Take the 2-minute tour ×
Stack Overflow is a question and answer site for professional and enthusiast programmers. It's 100% free, no registration required.

Although I wouldn't have written it myself, what is the expected result of the following statement where A (guaranteed to zero or positive integer) is greater than 1?

return A || 1;

In many languages, I would expect A to be returned, unless the value of A is zero, in which case 1 would be.

I don't have my C book to hand, but I note that in reality, the value 1 always seems to be returned. Is this a result of compiler optimisation or given the potential ambiguity of the expression, is it that the return value is non-deterministic?

share|improve this question
2  
Does it not return "YES", which is then converted to 1 if you try to get it as an int? I've no clue about Objective C, I'm just guessing here. (A quick google told me that YES is Objective C's 'True'.) –  Stephen Aug 10 '10 at 16:05
1  
Not quite... YES in Objective-C is just a macro giving 1. So, it just returns 1. No conversion to bool (or BOOL or _Bool or whatever) is involved. –  Yuji Aug 10 '10 at 16:13
    
Perhaps you were thinking of return A ? A : 1; –  anon Aug 10 '10 at 16:15
    
That's exactly what I changed it to. –  Roger Aug 10 '10 at 16:47

6 Answers 6

up vote 18 down vote accepted

The standard says

The || operator shall yield 1 if either of its operands compare unequal to 0; otherwise, it yields 0. The result has type int.

See section 6.5.14 of the standard.

share|improve this answer
    
Perfect, thanks Yuji –  Roger Aug 10 '10 at 16:46
1  
@Roger: Note that if you want the alternate effect you described, you can get that with return A ? A : 1; –  caf Aug 11 '10 at 2:21

The expected result is YES (or true)

|| operator returns true value if at least one of its operands is true (2nd operand in your code is obviously true)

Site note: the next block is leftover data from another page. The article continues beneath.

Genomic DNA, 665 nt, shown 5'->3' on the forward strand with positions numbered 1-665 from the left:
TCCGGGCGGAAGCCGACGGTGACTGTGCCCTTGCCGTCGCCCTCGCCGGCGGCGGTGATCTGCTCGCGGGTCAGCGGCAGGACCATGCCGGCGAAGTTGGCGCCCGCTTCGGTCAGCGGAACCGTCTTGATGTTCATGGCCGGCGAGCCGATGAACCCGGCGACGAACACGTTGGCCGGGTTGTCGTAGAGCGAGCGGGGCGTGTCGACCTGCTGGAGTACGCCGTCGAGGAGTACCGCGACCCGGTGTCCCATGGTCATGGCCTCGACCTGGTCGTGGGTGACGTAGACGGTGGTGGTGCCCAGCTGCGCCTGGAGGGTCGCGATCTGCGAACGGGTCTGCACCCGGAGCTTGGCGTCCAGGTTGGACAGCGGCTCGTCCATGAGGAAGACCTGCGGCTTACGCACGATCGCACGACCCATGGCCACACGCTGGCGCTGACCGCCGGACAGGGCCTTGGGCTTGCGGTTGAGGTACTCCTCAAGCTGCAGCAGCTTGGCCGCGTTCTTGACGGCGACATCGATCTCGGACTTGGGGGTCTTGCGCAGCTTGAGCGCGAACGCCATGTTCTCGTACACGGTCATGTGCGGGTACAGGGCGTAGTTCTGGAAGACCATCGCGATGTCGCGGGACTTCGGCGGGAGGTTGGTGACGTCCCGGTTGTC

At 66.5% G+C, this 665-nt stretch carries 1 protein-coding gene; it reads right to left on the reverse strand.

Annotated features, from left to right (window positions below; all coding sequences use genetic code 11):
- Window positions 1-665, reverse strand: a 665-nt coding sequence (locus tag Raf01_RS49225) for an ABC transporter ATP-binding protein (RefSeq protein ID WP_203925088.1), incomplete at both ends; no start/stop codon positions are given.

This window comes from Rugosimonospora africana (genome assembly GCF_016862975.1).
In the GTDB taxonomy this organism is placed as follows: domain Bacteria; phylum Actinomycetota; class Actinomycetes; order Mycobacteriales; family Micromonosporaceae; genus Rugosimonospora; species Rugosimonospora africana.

share|improve this answer
    
Doh! Of course. I think all the rain has turned my brain to mush this afternoon. I was trying to explain it to someone else after I fixed the bug and was too hung up on the value of the numbers. –  Roger Aug 10 '10 at 16:08
    
The answer has nothing to do with any #defines of true or YES but only with the result of the expression which is of type int. In this case always 1. –  Nikolai Ruhe Aug 10 '10 at 16:14

This is straight C (no Objective-C involved). It will always return 1.

share|improve this answer

In C, the result of ||, &&, or ! is always 0 or 1, never any other non-zero value, regardless of the values of the operands. That means your A || 1 will always yield 1.

share|improve this answer

with C-based languages any nonzero value is true(represented by 1). And if your A is zero it will check the other comparisons if it's an OR comparison

Suffice to say, in your example, whatever the value of A is, will always return 1 even if you are using || 2. with 2 being nonzero, when performed with logical operator OR, will always return true(represented by 1)

share|improve this answer

I believe that the compiler will optimize and not even examine the value of A. Can someone confirm? I was under the impression that with A&&0, A||1, and A||0 (=A&&1), the compiler saves time by recognizing that the expression can be simplified to 0, 1, or A respectively.

share|improve this answer

Your Answer

 
discard

By posting your answer, you agree to the privacy policy and terms of service.

Not the answer you're looking for? Browse other questions tagged or ask your own question.